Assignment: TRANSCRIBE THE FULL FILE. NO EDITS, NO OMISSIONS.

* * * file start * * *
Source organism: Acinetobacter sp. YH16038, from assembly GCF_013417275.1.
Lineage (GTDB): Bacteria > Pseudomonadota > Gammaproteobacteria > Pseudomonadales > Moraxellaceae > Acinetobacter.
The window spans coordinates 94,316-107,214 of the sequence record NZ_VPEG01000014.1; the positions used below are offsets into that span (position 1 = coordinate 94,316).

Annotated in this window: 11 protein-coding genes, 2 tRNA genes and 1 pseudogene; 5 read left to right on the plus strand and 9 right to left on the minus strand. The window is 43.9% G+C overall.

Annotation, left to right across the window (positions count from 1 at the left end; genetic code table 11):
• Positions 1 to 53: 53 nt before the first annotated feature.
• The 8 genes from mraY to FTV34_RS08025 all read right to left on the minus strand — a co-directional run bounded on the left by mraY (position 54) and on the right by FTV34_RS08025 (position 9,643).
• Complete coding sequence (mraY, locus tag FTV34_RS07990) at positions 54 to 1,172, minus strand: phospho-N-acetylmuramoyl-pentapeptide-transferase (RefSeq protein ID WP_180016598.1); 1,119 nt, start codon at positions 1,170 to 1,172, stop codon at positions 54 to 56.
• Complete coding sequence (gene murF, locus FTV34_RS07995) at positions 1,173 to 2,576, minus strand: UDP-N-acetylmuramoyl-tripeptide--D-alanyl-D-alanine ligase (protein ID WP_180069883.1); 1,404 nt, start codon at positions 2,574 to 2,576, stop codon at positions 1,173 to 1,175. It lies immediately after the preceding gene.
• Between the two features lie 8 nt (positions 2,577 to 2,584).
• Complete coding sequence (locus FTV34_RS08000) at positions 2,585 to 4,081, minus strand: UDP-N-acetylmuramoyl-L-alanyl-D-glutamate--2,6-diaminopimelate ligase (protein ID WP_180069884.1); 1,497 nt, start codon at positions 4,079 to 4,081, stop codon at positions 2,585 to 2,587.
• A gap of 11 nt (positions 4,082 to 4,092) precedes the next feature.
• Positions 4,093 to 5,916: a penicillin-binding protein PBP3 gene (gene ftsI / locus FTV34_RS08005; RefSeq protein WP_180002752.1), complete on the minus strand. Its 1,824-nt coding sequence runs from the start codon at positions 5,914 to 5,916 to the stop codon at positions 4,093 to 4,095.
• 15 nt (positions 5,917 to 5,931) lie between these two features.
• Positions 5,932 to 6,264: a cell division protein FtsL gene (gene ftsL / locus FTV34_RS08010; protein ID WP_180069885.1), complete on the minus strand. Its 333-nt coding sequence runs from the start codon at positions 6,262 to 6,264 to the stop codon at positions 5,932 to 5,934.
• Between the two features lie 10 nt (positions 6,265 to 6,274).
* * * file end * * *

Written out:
Source organism: Acinetobacter sp. YH16038, from assembly GCF_013417275.1.
Lineage (GTDB): Bacteria > Pseudomonadota > Gammaproteobacteria > Pseudomonadales > Moraxellaceae > Acinetobacter.
The window spans coordinates 94,316-107,214 of the sequence record NZ_VPEG01000014.1; the positions used below are offsets into that span (position 1 = coordinate 94,316).

Annotated in this window: 11 protein-coding genes, 2 tRNA genes and 1 pseudogene; 5 read left to right on the plus strand and 9 right to left on the minus strand. The window is 43.9% G+C overall.

Annotation, left to right across the window (positions count from 1 at the left end; genetic code table 11):
• Positions 1 to 53: 53 nt before the first annotated feature.
• The 8 genes from mraY to FTV34_RS08025 all read right to left on the minus strand — a co-directional run bounded on the left by mraY (position 54) and on the right by FTV34_RS08025 (position 9,643).
• Complete coding sequence (mraY, locus tag FTV34_RS07990) at positions 54 to 1,172, minus strand: phospho-N-acetylmuramoyl-pentapeptide-transferase (RefSeq protein ID WP_180016598.1); 1,119 nt, start codon at positions 1,170 to 1,172, stop codon at positions 54 to 56.
• Complete coding sequence (gene murF, locus FTV34_RS07995) at positions 1,173 to 2,576, minus strand: UDP-N-acetylmuramoyl-tripeptide--D-alanyl-D-alanine ligase (protein ID WP_180069883.1); 1,404 nt, start codon at positions 2,574 to 2,576, stop codon at positions 1,173 to 1,175. It lies immediately after the preceding gene.
• Between the two features lie 8 nt (positions 2,577 to 2,584).
• Complete coding sequence (locus FTV34_RS08000) at positions 2,585 to 4,081, minus strand: UDP-N-acetylmuramoyl-L-alanyl-D-glutamate--2,6-diaminopimelate ligase (protein ID WP_180069884.1); 1,497 nt, start codon at positions 4,079 to 4,081, stop codon at positions 2,585 to 2,587.
• A gap of 11 nt (positions 4,082 to 4,092) precedes the next feature.
• Positions 4,093 to 5,916: a penicillin-binding protein PBP3 gene (gene ftsI / locus FTV34_RS08005; RefSeq protein WP_180002752.1), complete on the minus strand. Its 1,824-nt coding sequence runs from the start codon at positions 5,914 to 5,916 to the stop codon at positions 4,093 to 4,095.
• 15 nt (positions 5,917 to 5,931) lie between these two features.
• Positions 5,932 to 6,264: a cell division protein FtsL gene (gene ftsL / locus FTV34_RS08010; protein ID WP_180069885.1), complete on the minus strand. Its 333-nt coding sequence runs from the start codon at positions 6,262 to 6,264 to the stop codon at positions 5,932 to 5,934.
• Between the two features lie 10 nt (positions 6,265 to 6,274).